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El Ser Y El Tiempo Analysis Essay

Organizing Your Analysis

Summary:

This resource covers how to write a rhetorical analysis essay of primarily visual texts with a focus on demonstrating the author’s understanding of the rhetorical situation and design principles.

Contributors:Mark Pepper, Allen Brizee, Elizabeth Angeli
Last Edited: 2015-08-30 05:01:04

There is no one perfect way to organize a rhetorical analysis essay. In fact, writers should always be a bit leery of plug-in formulas that offer a perfect essay format. Remember, organization itself is not the enemy, only organization without considering the specific demands of your particular writing task. That said, here are some general tips for plotting out the overall form of your essay.

Introduction

Like any rhetorical analysis essay, an essay analyzing a visual document should quickly set the stage for what you’re doing. Try to cover the following concerns in the initial paragraphs:

  1. Make sure to let the reader know you’re performing a rhetorical analysis. Otherwise, they may expect you to take positions or make an evaluative argument that may not be coming.
  2. Clearly state what the document under consideration is and possibly give some pertinent background information about its history or development. The intro can be a good place for a quick, narrative summary of the document. The key word here is “quick, for you may be dealing with something large (for example, an entire episode of a cartoon like the Simpsons). Save more in-depth descriptions for your body paragraph analysis.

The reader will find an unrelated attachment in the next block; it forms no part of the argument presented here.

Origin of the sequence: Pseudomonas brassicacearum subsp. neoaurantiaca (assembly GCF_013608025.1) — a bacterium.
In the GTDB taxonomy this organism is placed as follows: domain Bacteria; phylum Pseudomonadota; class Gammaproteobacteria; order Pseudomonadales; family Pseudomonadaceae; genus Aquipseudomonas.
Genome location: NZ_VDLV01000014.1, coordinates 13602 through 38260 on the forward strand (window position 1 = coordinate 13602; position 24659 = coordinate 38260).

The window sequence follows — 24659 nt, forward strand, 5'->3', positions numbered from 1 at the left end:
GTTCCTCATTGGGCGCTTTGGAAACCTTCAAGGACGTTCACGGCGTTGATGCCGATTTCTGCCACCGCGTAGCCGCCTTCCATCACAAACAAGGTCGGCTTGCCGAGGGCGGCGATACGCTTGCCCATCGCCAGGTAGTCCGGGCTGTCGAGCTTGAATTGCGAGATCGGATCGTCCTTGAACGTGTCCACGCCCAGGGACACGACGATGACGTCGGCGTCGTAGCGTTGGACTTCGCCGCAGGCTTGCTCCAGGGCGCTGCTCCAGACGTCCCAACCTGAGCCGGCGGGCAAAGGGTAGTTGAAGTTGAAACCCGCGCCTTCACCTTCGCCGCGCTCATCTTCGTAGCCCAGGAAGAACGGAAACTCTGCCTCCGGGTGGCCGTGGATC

3. If you’re dealing with a smaller document (like a photograph or an advertisement), and copyright allows, the introduction or first page is a good place to integrate it into your page.
  4. Give a basic run down of the rhetorical situation surrounding the document: the author, the audience, the purpose, the context, etc.

Thesis Statements and Focus

Many authors struggle with thesis statements or controlling ideas in regards to rhetorical analysis essays. There may be a temptation to think that merely announcing the text as a rhetorical analysis is purpose enough. However, especially depending on your essay’s length, your reader may need a more direct and clear statement of your intentions. Below are a few examples.

1. Clearly narrow the focus of what your essay will cover. Ask yourself if one or two design aspects of the document is interesting and complex enough to warrant a full analytical treatment.

The website for Amazon.com provides an excellent example of alignment and proximity to assist its visitors in navigating a potentially large and confusing amount of information.

2. Since visual documents often seek to move people towards a certain action (buying a product, attending an event, expressing a sentiment), an essay may analyze the rhetorical techniques used to accomplish this purpose. The thesis statement should reflect this goal.

The call-out flyer for the Purdue Rowing Team uses a mixture of dynamic imagery and tantalizing promises to create interest in potential, new members.